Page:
Consistent with regulatory efforts to simplify procedures and become paperless, the DOL will administer the registration process online with the same “EFAST 2” electronic filing system currently used to receive the Form 5500.


Comment Period

The proposed rule was published in the Federal Register on September 1, 2020 with a 30-day comment period, so the DOL will accept comments until October 1, 2020. Comment has been requested on various aspects of the PPP registration process to ensure that the proposed rule is not unreasonably burdensome. The DOL has specifically asked for comments on particular concerns, including whether PPPs should be required to report additional information upon registration and whether the DOL should refer to other filings to acquire information necessary for registration.


Next Steps

In order to make the registration platform available before the start of 2021, the DOL will need to issue a final rule on registration requirements soon after the comment period ends. The DOL’s proposed registration requirement alone is not likely to dissuade those institutions who are already preparing to become pooled plan providers. But more guidance on PEPs and PPPs is still needed.


Ascensus will continue to follow any new guidance as it is released. Visit for the latest developments.


Click here for a printable version of this issue of the Washington Pulse.

PBGC Final Rule Modifies Benefit Assumptions, Discontinues Monthly Assumption Publishing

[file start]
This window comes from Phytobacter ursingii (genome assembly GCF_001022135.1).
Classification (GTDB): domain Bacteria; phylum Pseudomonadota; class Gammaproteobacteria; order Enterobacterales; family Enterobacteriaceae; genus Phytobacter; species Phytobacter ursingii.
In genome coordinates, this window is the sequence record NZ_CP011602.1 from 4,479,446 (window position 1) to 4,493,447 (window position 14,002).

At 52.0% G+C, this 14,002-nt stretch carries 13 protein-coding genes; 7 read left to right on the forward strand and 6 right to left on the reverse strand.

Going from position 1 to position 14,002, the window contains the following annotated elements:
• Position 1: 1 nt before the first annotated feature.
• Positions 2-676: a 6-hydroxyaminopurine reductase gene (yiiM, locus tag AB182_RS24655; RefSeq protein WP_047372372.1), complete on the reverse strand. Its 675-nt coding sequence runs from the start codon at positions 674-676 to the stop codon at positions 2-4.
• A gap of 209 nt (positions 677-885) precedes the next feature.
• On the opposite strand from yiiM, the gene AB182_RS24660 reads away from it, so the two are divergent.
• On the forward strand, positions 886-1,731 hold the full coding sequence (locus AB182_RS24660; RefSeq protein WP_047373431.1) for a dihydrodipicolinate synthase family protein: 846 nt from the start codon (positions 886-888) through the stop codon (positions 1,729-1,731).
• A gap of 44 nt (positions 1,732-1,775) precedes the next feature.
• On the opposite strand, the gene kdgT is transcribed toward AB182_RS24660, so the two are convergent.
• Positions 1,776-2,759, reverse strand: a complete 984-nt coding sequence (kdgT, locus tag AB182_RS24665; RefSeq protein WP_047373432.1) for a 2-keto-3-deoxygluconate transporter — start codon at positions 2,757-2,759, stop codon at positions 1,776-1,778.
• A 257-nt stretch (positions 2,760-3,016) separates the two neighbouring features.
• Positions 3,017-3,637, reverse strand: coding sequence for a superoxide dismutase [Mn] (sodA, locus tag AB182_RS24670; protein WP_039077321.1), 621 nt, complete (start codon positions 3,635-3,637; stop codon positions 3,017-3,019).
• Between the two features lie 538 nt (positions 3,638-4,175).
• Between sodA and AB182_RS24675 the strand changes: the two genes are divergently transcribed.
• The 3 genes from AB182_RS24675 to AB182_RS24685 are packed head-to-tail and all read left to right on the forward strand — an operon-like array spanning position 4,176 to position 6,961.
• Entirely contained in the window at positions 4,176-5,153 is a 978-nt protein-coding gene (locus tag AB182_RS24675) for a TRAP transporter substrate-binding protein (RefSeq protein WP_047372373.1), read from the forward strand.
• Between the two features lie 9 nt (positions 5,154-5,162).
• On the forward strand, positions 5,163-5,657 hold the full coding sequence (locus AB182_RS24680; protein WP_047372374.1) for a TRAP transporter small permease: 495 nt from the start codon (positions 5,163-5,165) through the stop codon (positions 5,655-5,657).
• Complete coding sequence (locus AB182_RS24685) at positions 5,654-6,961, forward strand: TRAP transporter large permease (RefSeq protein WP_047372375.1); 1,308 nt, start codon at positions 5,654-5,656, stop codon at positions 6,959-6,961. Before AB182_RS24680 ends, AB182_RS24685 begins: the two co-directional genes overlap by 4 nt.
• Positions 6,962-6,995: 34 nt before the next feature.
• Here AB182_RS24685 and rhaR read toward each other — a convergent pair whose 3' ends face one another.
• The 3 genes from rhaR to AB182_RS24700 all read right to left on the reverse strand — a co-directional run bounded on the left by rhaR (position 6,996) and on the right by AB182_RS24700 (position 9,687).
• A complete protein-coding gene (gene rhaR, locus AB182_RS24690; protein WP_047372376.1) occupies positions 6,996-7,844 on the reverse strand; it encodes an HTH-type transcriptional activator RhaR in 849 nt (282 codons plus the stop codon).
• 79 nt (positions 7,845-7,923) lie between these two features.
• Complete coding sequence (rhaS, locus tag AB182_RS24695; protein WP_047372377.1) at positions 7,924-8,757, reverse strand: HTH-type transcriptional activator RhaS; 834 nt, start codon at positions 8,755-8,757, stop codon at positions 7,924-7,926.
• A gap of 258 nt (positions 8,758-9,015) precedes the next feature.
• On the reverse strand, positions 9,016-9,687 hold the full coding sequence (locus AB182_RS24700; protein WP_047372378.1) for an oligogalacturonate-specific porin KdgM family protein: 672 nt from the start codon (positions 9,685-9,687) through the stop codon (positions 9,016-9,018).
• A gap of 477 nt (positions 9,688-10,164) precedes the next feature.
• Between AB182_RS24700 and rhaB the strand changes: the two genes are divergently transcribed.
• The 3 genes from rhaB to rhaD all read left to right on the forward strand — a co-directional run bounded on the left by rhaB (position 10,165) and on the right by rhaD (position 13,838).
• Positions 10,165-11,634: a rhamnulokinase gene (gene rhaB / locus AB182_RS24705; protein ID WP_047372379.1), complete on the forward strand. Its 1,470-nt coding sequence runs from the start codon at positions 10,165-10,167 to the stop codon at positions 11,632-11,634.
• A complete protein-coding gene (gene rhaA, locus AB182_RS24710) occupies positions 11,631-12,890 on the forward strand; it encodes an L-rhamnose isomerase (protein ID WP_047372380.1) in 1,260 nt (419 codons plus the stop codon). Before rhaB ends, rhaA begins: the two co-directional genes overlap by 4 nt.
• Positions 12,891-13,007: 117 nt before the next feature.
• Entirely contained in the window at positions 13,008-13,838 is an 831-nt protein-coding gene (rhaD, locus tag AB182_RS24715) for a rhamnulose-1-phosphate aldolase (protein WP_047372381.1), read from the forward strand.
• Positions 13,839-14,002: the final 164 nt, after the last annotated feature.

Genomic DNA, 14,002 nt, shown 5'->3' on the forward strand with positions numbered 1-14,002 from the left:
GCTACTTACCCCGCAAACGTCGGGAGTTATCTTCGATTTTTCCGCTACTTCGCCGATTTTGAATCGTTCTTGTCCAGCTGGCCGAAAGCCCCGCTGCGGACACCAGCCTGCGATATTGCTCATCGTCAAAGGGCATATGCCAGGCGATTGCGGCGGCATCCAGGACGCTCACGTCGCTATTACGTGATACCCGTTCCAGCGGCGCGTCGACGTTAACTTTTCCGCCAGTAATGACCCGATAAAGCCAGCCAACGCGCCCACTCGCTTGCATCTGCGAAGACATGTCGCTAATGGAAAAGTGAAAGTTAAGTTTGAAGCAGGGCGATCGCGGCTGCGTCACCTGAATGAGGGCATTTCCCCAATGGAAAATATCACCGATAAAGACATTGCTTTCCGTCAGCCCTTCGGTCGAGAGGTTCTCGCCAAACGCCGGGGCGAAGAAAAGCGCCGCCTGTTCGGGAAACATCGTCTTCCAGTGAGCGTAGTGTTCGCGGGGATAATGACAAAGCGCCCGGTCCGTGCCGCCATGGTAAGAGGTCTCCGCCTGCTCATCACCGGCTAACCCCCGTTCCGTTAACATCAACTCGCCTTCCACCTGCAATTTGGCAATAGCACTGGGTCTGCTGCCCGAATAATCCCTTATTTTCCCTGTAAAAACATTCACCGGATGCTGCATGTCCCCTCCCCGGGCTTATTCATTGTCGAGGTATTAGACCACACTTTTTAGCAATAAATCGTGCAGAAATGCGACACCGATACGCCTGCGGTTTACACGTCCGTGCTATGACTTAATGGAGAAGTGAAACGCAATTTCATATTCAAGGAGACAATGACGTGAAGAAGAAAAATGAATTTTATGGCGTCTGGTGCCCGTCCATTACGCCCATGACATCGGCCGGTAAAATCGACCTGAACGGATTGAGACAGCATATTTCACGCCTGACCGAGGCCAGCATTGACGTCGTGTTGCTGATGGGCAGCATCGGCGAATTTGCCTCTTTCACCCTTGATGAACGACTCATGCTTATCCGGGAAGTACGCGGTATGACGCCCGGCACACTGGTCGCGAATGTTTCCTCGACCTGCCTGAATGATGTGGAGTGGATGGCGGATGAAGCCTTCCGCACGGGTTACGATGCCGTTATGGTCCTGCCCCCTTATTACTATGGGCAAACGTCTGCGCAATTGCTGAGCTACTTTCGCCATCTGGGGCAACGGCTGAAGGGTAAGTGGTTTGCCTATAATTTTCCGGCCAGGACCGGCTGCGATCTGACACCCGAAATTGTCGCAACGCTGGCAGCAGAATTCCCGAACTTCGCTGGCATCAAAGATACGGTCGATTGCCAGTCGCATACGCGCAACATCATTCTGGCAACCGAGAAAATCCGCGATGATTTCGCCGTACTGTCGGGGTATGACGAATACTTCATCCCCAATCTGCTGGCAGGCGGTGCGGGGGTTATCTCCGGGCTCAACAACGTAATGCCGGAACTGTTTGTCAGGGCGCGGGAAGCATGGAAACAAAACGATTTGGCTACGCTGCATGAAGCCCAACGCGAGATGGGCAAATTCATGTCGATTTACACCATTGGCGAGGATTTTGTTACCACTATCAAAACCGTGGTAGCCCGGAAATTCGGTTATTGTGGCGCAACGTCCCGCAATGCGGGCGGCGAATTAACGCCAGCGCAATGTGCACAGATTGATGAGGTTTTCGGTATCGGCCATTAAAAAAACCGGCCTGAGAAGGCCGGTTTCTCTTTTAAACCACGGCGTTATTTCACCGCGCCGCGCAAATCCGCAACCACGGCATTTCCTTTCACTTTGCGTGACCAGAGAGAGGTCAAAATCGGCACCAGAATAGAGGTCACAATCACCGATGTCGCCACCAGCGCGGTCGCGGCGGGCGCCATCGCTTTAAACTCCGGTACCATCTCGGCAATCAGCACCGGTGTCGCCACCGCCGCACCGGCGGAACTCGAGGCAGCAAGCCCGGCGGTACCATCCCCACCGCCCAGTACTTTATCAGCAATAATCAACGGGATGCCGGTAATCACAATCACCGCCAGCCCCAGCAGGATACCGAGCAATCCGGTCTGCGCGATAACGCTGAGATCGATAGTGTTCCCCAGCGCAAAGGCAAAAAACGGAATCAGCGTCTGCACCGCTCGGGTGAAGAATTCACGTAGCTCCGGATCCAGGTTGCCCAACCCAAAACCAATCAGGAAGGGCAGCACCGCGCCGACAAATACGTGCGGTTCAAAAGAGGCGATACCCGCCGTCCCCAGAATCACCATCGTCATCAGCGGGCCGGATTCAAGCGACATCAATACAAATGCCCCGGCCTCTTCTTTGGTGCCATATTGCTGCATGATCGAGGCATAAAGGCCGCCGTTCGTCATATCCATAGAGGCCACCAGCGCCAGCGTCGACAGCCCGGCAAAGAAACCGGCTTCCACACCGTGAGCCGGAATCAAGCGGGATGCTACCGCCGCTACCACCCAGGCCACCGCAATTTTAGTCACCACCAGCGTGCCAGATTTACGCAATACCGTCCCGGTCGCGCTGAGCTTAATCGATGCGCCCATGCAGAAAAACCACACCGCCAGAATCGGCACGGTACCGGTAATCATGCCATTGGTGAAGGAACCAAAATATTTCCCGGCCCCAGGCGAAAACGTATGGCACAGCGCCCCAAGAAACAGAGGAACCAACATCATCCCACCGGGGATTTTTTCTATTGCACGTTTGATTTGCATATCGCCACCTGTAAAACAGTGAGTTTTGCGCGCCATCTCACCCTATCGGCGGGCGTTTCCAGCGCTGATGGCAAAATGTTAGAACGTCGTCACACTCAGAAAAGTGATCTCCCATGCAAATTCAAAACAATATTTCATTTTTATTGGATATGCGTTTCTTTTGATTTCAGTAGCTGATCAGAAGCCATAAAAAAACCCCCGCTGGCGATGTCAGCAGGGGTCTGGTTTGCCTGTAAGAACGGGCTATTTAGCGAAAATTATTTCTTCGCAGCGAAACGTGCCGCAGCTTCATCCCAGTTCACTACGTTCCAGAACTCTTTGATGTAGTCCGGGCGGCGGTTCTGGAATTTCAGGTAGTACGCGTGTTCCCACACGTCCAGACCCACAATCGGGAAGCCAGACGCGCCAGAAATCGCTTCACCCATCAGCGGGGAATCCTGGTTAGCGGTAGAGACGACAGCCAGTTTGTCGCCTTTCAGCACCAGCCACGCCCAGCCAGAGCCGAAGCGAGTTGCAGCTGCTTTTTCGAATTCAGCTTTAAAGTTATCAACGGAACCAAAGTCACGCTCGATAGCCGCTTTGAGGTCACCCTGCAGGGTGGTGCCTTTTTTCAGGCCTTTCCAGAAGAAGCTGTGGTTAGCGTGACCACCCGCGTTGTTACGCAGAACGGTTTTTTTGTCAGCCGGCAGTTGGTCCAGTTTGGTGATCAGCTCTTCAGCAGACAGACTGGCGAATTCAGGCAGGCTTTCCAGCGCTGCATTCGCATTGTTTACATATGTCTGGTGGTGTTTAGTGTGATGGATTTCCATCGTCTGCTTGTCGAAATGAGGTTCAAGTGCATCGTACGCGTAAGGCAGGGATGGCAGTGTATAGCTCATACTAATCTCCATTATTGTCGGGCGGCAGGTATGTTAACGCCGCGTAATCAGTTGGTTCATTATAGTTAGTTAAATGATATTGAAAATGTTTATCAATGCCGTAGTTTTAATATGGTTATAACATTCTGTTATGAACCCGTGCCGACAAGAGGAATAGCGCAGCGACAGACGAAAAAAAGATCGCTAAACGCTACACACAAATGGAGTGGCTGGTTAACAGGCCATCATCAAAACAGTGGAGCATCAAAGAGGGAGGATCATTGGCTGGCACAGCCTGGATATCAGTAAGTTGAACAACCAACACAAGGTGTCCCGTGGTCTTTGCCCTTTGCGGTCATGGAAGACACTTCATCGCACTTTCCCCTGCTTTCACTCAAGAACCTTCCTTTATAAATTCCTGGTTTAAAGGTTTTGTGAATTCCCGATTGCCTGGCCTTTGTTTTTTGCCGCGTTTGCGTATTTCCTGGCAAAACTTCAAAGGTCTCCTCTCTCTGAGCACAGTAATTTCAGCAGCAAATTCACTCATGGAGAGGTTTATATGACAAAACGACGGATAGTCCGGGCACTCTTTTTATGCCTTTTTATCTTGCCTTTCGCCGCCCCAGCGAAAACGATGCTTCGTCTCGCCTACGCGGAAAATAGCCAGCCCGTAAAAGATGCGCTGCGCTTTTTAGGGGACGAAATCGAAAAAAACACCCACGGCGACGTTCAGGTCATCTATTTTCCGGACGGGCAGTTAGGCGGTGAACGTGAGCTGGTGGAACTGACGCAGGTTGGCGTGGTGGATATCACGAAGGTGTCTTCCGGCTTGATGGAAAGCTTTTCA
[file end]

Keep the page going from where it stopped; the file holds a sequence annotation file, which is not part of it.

The Pension Benefit Guaranty Corporation (PBGC), the agency that insures benefits in single-employer defined benefit (DB) pension plans, has issued a final rule that modifies assumptions used to calculate de minimis lump-sum benefits in PBGC-trusteed terminated DB plans. Sponsors of single-employer DB plans pay benefit insurance premiums to the PBGC—amounts that will partially fund promised benefits in the event that a plan is terminated and unable to meet benefit obligations—and the PBGC assumes a trustee role on behalf of the plan’s participants and beneficiaries.

In addition to modifying certain assumptions used in de minimis lump sum benefit calculations, the final rule also notes the discontinuance of the PBGC’s monthly issuance of interest rate assumptions. The guidance notes that “because some private-sector plans use PBGC’s lump sum interest rates, the rule provides a table for plans to use to determine interest assumptions in accordance with PBGC’s historical methodology.”

This PBGC final regulation will appear in a future edition of the Federal Register. The document notes that the guidance will take effect January 1, 2021, and will affect plans with termination dates on or after January 1, 2021.

DOL Proxy Voting and Shareholder Rights Proposed Regulations in Today’s Federal Register

Appearing in today’s Federal Register are proposed regulations issued by the Department of Labor’s Employee Benefits Security Administration, intended to govern proxy voting and shareholder rights exercised by fiduciaries of ERISA-governed retirement plans. These proposed regulations will amend an existing investment duties regulation that has been in place since 1979.

(A pre-publication version of these regulations, and links to an EBSA news release and fact sheet, appeared in an Ascensus Industry & Regulatory News announcement on August 31.)

In the EBSA news release, the agency stated that there have been misunderstandings and confusion surrounding proxy voting and shareholder rights issues, and that the proposed regulations have the overall goal of “ensuring plan fiduciaries execute their ERISA duties in an appropriate and cost-efficient manner when exercising shareholder rights.”

Public comments will be accepted for a 30-day period, ending October 5, 2020.